The game drew 15,500 fans to Wrigley Field, down from 46,000 and 45,000 respectively for Opening Days in 1929 and 1931. The Cubs had led the NL in attendance every year from 1926 to 1932, including a major-league record 1,485,166 in 1929 (a figure they did not exceed until 1969). But the North Siders, like the rest of baseball, experienced deep declines in attendance as the effects of the Great Depression worsened in subsequent years.
After plodding along through almost three months of the season, the Cubs – suddenly and without warning – turned it around. Facing the Pittsburgh Pirates at Forbes Field on July 6, the Cubs squandered a six-run lead in the bottom of the ninth to send the game into extra innings. In the 13th inning, Cavarretta singled home the deciding run to give the Cubs a psychological boost and commence a stretch of 24 wins in 27 games. Edward Burns, apparently eating crow after his preseason predictions, described the Cubs’ explosive batting and strong pitching as “brutal and effervescent” as they rolled over their opponents to post a 26-8 record in July and finish the month a half-game out of first place.8
The final day of July proved to be a costly one. In the first game of a doubleheader against the Pirates at Forbes Field, Hartnett injured his ankle sliding into home in the fifth inning. He remained in the game, but an examination afterward “found the ankle bone sheared off and the ligaments separated.”9 In those days, a broken ankle was not necessarily a season-ending injury; and Dr. J.J. Schill, the team physician, expected the catcher back in ten days.
As if on cue, Hartnett returned on August 11 in the Cubs’ victory over the Cincinnati Reds, which marked only the team’s fifth win in 13 games since the catcher’s injury. In second place, 2½ games behind the Giants and a half-game in front of the Cardinals, the Cubs began a 19-game Eastern swing from August 14 to September 1. During the middle of it, they took three out of four games from the Giants at the Polo Grounds, losing only to Carl Hubbell, and concluded their road trip with an impressive 11-8 record. They returned to the friendly confines of Wrigley Field in third place, with just 1½ games separating them from the first-place Cardinals, and Giants.
The Cubs began the fateful month of September with a 20-game homestand. After a loss in the second game of their Labor Day doubleheader, the Cubs won their final 18 games at home. Friday the 13th of September was anything but unlucky as French tossed a complete game to defeat the Brooklyn Dodgers, 4-1, and move the Cubs into a tie for first place. The North Siders took the lead the next day with another victory over the Dodgers with the football-like score of 18-14.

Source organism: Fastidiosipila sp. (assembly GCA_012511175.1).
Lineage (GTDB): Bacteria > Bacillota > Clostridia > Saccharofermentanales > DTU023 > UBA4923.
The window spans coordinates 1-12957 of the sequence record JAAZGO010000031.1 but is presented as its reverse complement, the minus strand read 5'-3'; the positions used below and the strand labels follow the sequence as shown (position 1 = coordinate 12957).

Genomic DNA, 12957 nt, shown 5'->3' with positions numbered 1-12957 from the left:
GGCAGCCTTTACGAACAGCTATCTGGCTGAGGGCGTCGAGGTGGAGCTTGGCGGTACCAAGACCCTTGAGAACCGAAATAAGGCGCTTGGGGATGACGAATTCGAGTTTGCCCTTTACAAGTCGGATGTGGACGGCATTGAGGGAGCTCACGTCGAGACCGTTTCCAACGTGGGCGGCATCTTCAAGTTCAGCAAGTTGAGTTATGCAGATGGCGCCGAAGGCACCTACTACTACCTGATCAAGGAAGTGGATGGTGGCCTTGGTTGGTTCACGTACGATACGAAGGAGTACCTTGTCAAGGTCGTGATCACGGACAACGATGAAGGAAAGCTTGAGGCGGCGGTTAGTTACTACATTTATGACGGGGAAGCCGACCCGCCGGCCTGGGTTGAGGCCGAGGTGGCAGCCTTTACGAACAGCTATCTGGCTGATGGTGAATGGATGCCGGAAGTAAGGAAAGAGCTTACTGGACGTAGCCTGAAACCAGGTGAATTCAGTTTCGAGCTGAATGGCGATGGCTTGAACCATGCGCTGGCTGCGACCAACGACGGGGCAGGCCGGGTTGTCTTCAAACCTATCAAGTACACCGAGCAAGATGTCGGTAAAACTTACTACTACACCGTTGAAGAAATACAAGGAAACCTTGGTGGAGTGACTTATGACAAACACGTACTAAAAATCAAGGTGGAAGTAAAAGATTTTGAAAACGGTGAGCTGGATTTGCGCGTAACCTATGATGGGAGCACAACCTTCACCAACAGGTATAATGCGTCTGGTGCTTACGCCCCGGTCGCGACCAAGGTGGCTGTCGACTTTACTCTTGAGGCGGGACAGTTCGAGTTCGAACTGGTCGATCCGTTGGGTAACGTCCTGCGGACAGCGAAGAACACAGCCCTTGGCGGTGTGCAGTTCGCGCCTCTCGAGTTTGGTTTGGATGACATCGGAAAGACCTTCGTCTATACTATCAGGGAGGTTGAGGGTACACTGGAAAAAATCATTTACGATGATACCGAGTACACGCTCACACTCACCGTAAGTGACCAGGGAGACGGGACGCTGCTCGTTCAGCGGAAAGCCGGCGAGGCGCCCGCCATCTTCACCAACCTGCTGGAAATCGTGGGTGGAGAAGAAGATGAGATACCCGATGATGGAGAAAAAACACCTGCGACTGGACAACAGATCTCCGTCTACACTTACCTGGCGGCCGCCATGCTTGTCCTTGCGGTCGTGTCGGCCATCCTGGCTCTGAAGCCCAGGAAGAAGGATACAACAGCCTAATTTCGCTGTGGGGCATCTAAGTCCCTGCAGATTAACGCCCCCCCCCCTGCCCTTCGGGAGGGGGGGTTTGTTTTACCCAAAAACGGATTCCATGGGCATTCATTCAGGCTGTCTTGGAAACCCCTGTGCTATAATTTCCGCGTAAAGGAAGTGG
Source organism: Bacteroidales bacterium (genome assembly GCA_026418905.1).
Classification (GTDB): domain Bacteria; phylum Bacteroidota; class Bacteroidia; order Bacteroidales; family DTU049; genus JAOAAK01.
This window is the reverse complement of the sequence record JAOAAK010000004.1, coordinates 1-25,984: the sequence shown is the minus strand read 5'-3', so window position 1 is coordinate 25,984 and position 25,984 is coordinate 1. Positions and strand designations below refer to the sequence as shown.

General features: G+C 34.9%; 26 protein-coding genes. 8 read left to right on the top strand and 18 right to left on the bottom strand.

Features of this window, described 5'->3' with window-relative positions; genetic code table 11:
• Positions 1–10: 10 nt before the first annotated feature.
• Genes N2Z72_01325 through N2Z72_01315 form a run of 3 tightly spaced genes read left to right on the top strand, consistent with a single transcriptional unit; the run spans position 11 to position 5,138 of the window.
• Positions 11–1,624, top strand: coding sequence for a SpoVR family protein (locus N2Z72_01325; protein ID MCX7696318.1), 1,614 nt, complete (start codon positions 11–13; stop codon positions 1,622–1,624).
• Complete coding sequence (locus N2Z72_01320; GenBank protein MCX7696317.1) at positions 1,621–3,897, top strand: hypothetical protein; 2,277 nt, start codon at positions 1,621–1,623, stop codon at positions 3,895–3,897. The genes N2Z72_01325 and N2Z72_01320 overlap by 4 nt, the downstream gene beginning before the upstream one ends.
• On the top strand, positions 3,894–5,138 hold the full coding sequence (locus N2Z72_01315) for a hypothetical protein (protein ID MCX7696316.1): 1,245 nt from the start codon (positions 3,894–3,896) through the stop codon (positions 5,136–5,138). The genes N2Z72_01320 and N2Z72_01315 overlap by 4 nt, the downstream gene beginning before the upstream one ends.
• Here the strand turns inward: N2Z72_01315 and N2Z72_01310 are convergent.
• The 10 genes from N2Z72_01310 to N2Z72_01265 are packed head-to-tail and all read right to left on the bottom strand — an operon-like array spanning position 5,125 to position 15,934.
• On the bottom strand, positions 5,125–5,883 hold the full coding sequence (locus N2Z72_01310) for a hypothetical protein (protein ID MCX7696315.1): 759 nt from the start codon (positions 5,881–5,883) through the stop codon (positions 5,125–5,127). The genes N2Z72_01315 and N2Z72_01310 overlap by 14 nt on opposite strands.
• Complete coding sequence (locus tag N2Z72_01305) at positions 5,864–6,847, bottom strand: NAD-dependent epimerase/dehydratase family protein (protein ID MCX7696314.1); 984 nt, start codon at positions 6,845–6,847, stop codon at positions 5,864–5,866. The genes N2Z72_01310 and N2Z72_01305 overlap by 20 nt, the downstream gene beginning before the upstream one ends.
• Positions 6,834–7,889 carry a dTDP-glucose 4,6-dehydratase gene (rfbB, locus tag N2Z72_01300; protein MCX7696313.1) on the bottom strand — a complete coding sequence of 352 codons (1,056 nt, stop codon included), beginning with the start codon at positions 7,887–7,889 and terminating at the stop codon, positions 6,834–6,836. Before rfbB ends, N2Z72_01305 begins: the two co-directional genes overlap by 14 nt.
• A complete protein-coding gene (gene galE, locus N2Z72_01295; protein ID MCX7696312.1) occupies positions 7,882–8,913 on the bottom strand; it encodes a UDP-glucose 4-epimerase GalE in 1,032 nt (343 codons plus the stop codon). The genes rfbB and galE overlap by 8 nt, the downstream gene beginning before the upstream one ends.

Schedule makers could not have made the season any more exciting as the Cubs and their archrival Cardinals concluded the season with a pennant-determining five-game series at Sportsman’s Park. Despite the Cubs’ streak, they arrived in St. Louis holding only a three-game lead over the Redbirds. While the Giants faded in September, the Cardinals were on their own roll, having posted a 39-16 record since August 1, which was even better than that of the Cubs (35-16). Warneke shut out the Cardinals, 1-0, in the first game of the series, on September 25, to notch his 20th victory of the season. Cavarretta supplied the game’s only run with a home run in the second inning. A rainout forced a doubleheader on September 27. Big Bill Lee’s strong performance and the Cubs’ relentless pounding of 28-game-winner Dizzy Dean ended the drama in the first game. The Cubs overcame a 2-0 deficit by scoring six unanswered runs in a 6-2 victory to capture the pennant with their 20th consecutive win. The victory, wrote sportswriter Irving Vaughan, “climax[es] one of baseball’s most spectacular drives of all time.”10 The Cubs won the second game of the doubleheader before losing the last two inconsequential games of the season.
The Cubs’ 21-game winning streak is the second longest in major-league history, trailing only the New York Giants’ 26 games in 1916. However, the Giants’ streak comes with an asterisk as they accomplished the feat in 27 games, which included a tie with the Pirates in the 13th game. (The Chicago White Stockings, the precursors to the Cubs and one of the inaugural teams in the National League, won 21 consecutive contests in 1880).
The Cubs lacked the star power of their opponents in the World Series, the Detroit Tigers. No Cubs player approached the national prominence of Detroit’s player-manager, catcher Mickey Cochrane; good-looking first baseman Hank Greenberg; or wildly popular pitcher Schoolboy Rowe. Nonetheless Chicago was a nominal favorite in the World Series. In a poll conducted by the Associated Press, 30 of 57 writers surveyed predicted Chicago to be victorious.11 The majority, much like Edward Burns prior to the season, would be proved wrong.
GREGORY H. WOLF was born in Pittsburgh and is a lifelong Pirates fan. After turning his back on the Smoky City, he now resides in the Windy City area with his wife, Margaret, and daughter, Gabriela. A professor of German and holder of the Dennis and Jean Bauman endowed chair of the humanities at North Central College in Naperville, Illinois, he recently served as editor of the SABR books on the 1957 Milwaukee Braves, 1929 Chicago Cubs, and the 1965 Minnesota Twins.
1 Glenn Stout, The Cubs: The Complete Story of Chicago Cubs Baseball (New York: Houghton Mifflin Harcourt, 2007), 139.
2 “In the Wake of the News,” Chicago Tribune, September 16, 1935, 18.
3 Edward Burns, “Our Cubs Dream of Many Things, but Not of Flag,” Chicago Daily Tribune, April 4, 1935, 20.
4 Peter Golenbock, Wrigleyville: A Magical History Tour of the Chicago Cubs (New York: St. Martin’s Press, 1996), 251.
5 “New Yorkers Tumble Far Behind Leaders,” Palm Beach (Florida) Post, September 19, 1935, 6.
6 Golenbock, 253.
7 Golenbock, 253.
8 Edward Burns, “White Sox Split; Cubs Whip Reds, 11-7,” Chicago Daily Tribune, July 29, 1935, 15.
9 Edward Burns, “Hartnett Hurt as Cubs, Pirates Split; Sox Win,” Chicago Daily Tribune, August 1, 1935, 1.
10 Irving Vaughan, “Title for Cubs! 21 in a Row,” Chicago Daily Tribune, September 28, 1935, 1.
11 Associated Press, “Poll Baseball Writers; Cubs Picked, 30-27,” Chicago Daily Tribune, October 2, 1935, 22.